The Future Beacons: Welcoming the Arrival of Beacons and Understanding How they Work
For the ones who have visited a crowded market in Southeast Asia, the concept of human beacons would be familiar. Often, there is a representative from a certain retail store or restaurant, yelling at the top of his voice or handing out leaflets. This is another way of direct marketing. On a given day, in any crowded market, countless people pass before this representative, and yet, only a few choose to take his advice seriously and try the restaurant. Thus, the voice of this representative triggers a reaction in the minds of these selected few, who eventually pay a visit to the retail store or restaurant.
The concept of beacons, that are now being put to use across countless domains is not so different. Usually measuring 3cm x 5cm x 2cm, a beacon is a small device that sends out radio signals that contain some data. These signals are then received by Smartphones and Tablets. Alongside, the signal strength and time of each signal is configured as per the range available. These signals, when received by the apps on your Smartphone, trigger a reaction. For the skeptical ones, it is important to note that beacons can only broadcast signals to your phone, and not read the data on your phone. Most beacons transfer the same data for a long period of time. The usage of this data is dependent upon the device to which it is being transmitted. As of now, we have only scratched the surface of the beacons. The future is going to be much more unleashing.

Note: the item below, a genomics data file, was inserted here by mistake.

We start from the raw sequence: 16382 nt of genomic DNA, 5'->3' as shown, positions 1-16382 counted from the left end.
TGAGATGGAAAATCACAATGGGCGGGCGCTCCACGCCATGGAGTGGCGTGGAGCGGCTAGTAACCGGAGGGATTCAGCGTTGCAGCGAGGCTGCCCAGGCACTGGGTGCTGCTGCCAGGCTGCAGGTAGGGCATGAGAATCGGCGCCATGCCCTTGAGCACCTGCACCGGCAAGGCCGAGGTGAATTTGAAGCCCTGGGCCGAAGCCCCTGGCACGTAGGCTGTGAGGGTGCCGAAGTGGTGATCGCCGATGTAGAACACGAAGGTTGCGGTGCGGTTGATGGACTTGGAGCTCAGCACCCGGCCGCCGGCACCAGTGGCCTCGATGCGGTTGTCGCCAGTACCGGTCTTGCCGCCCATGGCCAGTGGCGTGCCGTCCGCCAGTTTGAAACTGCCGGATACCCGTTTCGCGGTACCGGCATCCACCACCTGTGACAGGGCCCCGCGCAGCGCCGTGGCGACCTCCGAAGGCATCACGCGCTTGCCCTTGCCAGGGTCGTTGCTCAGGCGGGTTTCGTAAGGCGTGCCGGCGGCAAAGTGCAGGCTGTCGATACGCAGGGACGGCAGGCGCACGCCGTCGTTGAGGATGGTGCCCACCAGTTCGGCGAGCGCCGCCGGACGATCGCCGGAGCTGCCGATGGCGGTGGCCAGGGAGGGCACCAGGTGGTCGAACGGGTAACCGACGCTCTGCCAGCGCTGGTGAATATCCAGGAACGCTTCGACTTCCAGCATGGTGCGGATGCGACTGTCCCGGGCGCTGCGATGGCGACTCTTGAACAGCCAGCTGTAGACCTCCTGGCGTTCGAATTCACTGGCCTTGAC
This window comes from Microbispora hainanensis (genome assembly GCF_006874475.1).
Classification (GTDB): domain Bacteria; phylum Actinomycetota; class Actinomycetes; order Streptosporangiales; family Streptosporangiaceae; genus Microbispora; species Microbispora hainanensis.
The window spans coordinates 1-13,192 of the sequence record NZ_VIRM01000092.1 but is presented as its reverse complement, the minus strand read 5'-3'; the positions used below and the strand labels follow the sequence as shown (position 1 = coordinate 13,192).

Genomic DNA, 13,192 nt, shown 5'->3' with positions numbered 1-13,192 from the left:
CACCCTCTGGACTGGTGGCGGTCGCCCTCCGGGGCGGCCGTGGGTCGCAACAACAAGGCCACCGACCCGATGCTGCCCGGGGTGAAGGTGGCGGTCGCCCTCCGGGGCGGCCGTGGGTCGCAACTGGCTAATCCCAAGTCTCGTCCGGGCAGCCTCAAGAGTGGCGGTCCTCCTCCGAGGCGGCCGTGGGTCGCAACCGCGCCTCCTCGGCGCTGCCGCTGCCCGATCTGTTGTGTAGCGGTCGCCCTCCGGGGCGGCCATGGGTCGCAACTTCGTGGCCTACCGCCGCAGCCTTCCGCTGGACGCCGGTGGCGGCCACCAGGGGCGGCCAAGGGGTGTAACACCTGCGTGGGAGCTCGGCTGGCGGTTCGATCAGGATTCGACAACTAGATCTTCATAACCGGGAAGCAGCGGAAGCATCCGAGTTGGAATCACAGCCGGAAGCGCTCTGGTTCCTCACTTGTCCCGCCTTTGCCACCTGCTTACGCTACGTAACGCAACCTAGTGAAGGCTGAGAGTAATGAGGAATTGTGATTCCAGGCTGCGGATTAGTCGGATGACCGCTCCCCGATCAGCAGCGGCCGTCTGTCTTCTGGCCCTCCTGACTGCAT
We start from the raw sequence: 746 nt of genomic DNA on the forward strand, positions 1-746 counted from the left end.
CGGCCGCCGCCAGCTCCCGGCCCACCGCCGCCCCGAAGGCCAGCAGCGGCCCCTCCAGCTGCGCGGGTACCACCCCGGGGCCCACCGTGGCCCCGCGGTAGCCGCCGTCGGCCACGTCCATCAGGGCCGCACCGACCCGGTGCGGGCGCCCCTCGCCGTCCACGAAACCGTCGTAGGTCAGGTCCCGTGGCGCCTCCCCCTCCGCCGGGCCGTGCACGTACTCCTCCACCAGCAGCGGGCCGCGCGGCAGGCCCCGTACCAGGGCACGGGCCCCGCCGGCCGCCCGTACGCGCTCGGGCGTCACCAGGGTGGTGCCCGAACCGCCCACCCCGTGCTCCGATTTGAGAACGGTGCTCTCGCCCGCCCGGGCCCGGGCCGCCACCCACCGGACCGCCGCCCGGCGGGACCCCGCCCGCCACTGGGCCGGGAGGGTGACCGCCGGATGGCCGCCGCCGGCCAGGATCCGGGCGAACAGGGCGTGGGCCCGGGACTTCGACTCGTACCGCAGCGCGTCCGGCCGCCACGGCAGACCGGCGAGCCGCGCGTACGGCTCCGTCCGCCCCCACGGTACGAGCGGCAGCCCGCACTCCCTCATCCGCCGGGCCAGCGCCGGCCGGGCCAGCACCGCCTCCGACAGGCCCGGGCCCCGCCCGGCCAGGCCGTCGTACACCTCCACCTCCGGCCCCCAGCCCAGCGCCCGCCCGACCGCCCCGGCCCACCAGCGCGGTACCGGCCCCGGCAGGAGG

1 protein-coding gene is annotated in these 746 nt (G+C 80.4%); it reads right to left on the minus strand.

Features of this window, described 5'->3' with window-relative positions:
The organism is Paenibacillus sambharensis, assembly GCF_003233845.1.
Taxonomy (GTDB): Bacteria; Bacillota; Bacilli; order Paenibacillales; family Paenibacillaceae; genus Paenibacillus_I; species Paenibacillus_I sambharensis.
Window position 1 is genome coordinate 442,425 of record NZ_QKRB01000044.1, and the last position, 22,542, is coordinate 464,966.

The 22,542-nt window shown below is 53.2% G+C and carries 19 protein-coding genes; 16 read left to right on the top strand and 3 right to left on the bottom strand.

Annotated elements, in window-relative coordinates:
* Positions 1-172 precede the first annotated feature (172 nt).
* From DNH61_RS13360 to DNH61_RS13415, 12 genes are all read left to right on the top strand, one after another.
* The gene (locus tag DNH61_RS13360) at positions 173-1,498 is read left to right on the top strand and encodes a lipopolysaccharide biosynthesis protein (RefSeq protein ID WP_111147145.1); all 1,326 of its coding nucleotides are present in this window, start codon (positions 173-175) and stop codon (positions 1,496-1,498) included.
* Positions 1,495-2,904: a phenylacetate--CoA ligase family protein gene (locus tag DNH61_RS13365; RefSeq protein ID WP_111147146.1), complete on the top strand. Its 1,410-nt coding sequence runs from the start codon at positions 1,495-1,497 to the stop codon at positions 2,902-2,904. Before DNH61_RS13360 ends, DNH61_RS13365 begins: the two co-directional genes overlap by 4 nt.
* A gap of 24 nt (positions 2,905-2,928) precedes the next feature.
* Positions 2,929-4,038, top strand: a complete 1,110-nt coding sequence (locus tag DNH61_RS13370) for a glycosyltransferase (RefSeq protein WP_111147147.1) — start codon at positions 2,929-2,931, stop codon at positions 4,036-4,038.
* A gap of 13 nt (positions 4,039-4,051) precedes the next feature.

How do Beacons work?
Before we dig deeper into beacons, it is important to know how they work. For a major part, beacons rely on Bluetooth Low Energy (BLE) which is another version of the commonly used Bluetooth protocol. This is configured to use minimum power while sending a small amount of data. The speed is less than half of what is experienced using a Bluetooth. Beacons are known to use batteries that last for 2-3 years, and therefore, there is a need to balance the application use in order to have the beacon work for the entire duration. The range of an average is anywhere between 40m-70m, given there are no obstructions. As the technology improves, we are also getting beacons with LED sockets. Usually, beacons are kept hidden or installed on the ceilings or windows.
Beacons work with three specific constraints within the given range of 70m.
1) Far: For instance, you are walking across a store; these beacons are installed in order to trigger a reaction on your device that motivates you to step inside. 2) Near: For instance, you have stepped inside the store, and are now browsing through different segment of commodities available. 3) Immediate: For instance, you have landed in the favorite section of your store, and are now choosing between options, this beacon would trigger a reaction helping you make a choice.
Let’s assume you set a reminder in your device to purchase a 2L Bottle of Coke while visiting the supermarket next time. Therefore, the next time you are in a mall, the beacon would trigger a reaction when you are walking across a supplies store. Once you are within the store, another beacon would lead you to the beverages store, and once that is done, there would be another beacon that would help you with the direct access of a 2L Coke Bottle. While this is just one of the many applications, it is going to change the way consumers shop. Gone are the days of making a long tiring list. All one needs is an app to remember the name of the commodities and that is it, the beacon would do the rest for you.
There is much more to beacon, and we shall be covering it in the next few days, so keep coming back to this space for more.September 30, 2016